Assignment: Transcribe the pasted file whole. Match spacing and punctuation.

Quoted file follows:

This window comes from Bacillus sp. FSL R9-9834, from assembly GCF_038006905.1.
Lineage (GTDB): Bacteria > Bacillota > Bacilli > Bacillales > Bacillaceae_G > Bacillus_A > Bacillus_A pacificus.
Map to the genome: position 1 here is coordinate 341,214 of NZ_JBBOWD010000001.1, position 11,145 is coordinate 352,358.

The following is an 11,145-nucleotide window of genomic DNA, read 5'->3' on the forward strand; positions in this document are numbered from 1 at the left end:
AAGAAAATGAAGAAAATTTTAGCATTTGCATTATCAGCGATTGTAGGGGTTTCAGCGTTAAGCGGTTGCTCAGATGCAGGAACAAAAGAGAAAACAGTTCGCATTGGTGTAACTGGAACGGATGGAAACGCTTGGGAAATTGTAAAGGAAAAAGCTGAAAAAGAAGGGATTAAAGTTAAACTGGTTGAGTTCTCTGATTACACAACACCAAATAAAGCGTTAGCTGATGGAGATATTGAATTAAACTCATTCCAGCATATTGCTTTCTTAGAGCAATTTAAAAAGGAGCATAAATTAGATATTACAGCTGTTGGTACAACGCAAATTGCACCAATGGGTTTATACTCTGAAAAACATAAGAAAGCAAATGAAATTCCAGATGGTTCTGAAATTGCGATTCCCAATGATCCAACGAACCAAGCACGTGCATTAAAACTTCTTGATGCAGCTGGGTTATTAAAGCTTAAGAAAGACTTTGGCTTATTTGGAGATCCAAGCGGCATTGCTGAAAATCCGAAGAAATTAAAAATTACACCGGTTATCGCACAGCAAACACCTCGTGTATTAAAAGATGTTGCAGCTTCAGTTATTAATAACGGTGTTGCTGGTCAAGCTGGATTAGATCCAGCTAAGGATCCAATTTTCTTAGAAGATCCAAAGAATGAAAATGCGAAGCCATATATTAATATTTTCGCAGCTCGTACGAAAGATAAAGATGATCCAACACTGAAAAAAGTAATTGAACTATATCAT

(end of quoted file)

This window comes from Bacillus sp. FSL R9-9834, from assembly GCF_038006905.1.
Lineage (GTDB): Bacteria > Bacillota > Bacilli > Bacillales > Bacillaceae_G > Bacillus_A > Bacillus_A pacificus.
Map to the genome: position 1 here is coordinate 341,214 of NZ_JBBOWD010000001.1, position 11,145 is coordinate 352,358.

The following is an 11,145-nucleotide window of genomic DNA, read 5'->3' on the forward strand; positions in this document are numbered from 1 at the left end:
AAGAAAATGAAGAAAATTTTAGCATTTGCATTATCAGCGATTGTAGGGGTTTCAGCGTTAAGCGGTTGCTCAGATGCAGGAACAAAAGAGAAAACAGTTCGCATTGGTGTAACTGGAACGGATGGAAACGCTTGGGAAATTGTAAAGGAAAAAGCTGAAAAAGAAGGGATTAAAGTTAAACTGGTTGAGTTCTCTGATTACACAACACCAAATAAAGCGTTAGCTGATGGAGATATTGAATTAAACTCATTCCAGCATATTGCTTTCTTAGAGCAATTTAAAAAGGAGCATAAATTAGATATTACAGCTGTTGGTACAACGCAAATTGCACCAATGGGTTTATACTCTGAAAAACATAAGAAAGCAAATGAAATTCCAGATGGTTCTGAAATTGCGATTCCCAATGATCCAACGAACCAAGCACGTGCATTAAAACTTCTTGATGCAGCTGGGTTATTAAAGCTTAAGAAAGACTTTGGCTTATTTGGAGATCCAAGCGGCATTGCTGAAAATCCGAAGAAATTAAAAATTACACCGGTTATCGCACAGCAAACACCTCGTGTATTAAAAGATGTTGCAGCTTCAGTTATTAATAACGGTGTTGCTGGTCAAGCTGGATTAGATCCAGCTAAGGATCCAATTTTCTTAGAAGATCCAAAGAATGAAAATGCGAAGCCATATATTAATATTTTCGCAGCTCGTACGAAAGATAAAGATGATCCAACACTGAAAAAAGTAATTGAACTATATCAT